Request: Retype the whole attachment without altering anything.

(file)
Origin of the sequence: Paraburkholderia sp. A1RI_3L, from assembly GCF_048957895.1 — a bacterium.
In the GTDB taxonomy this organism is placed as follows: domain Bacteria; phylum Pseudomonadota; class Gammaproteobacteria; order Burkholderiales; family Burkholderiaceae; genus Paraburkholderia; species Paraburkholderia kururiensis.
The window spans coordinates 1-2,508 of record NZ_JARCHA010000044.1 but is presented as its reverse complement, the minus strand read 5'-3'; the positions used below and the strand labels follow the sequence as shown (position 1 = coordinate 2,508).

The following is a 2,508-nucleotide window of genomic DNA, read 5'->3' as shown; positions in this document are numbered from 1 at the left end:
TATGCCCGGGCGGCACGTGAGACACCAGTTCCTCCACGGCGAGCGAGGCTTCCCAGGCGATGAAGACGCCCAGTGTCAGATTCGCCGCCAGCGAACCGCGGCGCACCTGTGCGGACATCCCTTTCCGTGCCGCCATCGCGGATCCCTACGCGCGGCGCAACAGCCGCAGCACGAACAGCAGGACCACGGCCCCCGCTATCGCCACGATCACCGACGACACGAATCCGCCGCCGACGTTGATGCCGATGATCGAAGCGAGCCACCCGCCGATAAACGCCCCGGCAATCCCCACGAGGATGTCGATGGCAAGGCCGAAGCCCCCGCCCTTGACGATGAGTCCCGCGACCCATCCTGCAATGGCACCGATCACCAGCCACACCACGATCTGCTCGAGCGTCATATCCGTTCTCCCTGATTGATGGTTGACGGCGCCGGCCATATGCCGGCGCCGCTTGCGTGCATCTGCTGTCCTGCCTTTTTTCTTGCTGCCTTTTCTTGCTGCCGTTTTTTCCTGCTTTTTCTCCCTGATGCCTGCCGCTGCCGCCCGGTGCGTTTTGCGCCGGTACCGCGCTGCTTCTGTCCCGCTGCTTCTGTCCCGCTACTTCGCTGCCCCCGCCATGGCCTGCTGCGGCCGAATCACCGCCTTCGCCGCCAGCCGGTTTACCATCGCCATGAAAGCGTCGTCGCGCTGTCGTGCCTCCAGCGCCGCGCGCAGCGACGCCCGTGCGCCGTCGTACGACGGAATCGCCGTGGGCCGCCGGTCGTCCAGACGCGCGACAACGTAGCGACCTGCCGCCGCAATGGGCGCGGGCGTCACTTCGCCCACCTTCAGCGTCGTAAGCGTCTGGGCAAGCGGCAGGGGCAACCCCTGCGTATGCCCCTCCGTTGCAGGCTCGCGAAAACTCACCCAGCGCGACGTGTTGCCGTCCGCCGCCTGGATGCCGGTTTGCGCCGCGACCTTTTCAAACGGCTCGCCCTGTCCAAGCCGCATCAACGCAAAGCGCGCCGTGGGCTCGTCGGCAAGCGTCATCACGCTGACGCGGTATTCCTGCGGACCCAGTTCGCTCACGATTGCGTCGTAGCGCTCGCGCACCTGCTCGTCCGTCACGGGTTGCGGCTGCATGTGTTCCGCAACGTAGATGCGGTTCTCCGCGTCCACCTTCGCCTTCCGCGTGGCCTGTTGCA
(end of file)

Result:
Origin of the sequence: Paraburkholderia sp. A1RI_3L, from assembly GCF_048957895.1 — a bacterium.
In the GTDB taxonomy this organism is placed as follows: domain Bacteria; phylum Pseudomonadota; class Gammaproteobacteria; order Burkholderiales; family Burkholderiaceae; genus Paraburkholderia; species Paraburkholderia kururiensis.
The window spans coordinates 1-2,508 of record NZ_JARCHA010000044.1 but is presented as its reverse complement, the minus strand read 5'-3'; the positions used below and the strand labels follow the sequence as shown (position 1 = coordinate 2,508).

The following is a 2,508-nucleotide window of genomic DNA, read 5'->3' as shown; positions in this document are numbered from 1 at the left end:
TATGCCCGGGCGGCACGTGAGACACCAGTTCCTCCACGGCGAGCGAGGCTTCCCAGGCGATGAAGACGCCCAGTGTCAGATTCGCCGCCAGCGAACCGCGGCGCACCTGTGCGGACATCCCTTTCCGTGCCGCCATCGCGGATCCCTACGCGCGGCGCAACAGCCGCAGCACGAACAGCAGGACCACGGCCCCCGCTATCGCCACGATCACCGACGACACGAATCCGCCGCCGACGTTGATGCCGATGATCGAAGCGAGCCACCCGCCGATAAACGCCCCGGCAATCCCCACGAGGATGTCGATGGCAAGGCCGAAGCCCCCGCCCTTGACGATGAGTCCCGCGACCCATCCTGCAATGGCACCGATCACCAGCCACACCACGATCTGCTCGAGCGTCATATCCGTTCTCCCTGATTGATGGTTGACGGCGCCGGCCATATGCCGGCGCCGCTTGCGTGCATCTGCTGTCCTGCCTTTTTTCTTGCTGCCTTTTCTTGCTGCCGTTTTTTCCTGCTTTTTCTCCCTGATGCCTGCCGCTGCCGCCCGGTGCGTTTTGCGCCGGTACCGCGCTGCTTCTGTCCCGCTGCTTCTGTCCCGCTACTTCGCTGCCCCCGCCATGGCCTGCTGCGGCCGAATCACCGCCTTCGCCGCCAGCCGGTTTACCATCGCCATGAAAGCGTCGTCGCGCTGTCGTGCCTCCAGCGCCGCGCGCAGCGACGCCCGTGCGCCGTCGTACGACGGAATCGCCGTGGGCCGCCGGTCGTCCAGACGCGCGACAACGTAGCGACCTGCCGCCGCAATGGGCGCGGGCGTCACTTCGCCCACCTTCAGCGTCGTAAGCGTCTGGGCAAGCGGCAGGGGCAACCCCTGCGTATGCCCCTCCGTTGCAGGCTCGCGAAAACTCACCCAGCGCGACGTGTTGCCGTCCGCCGCCTGGATGCCGGTTTGCGCCGCGACCTTTTCAAACGGCTCGCCCTGTCCAAGCCGCATCAACGCAAAGCGCGCCGTGGGCTCGTCGGCAAGCGTCATCACGCTGACGCGGTATTCCTGCGGACCCAGTTCGCTCACGATTGCGTCGTAGCGCTCGCGCACCTGCTCGTCCGTCACGGGTTGCGGCTGCATGTGTTCCGCAACGTAGATGCGGTTCTCCGCGTCCACCTTCGCCTTCCGCGTGGCCTGTTGCA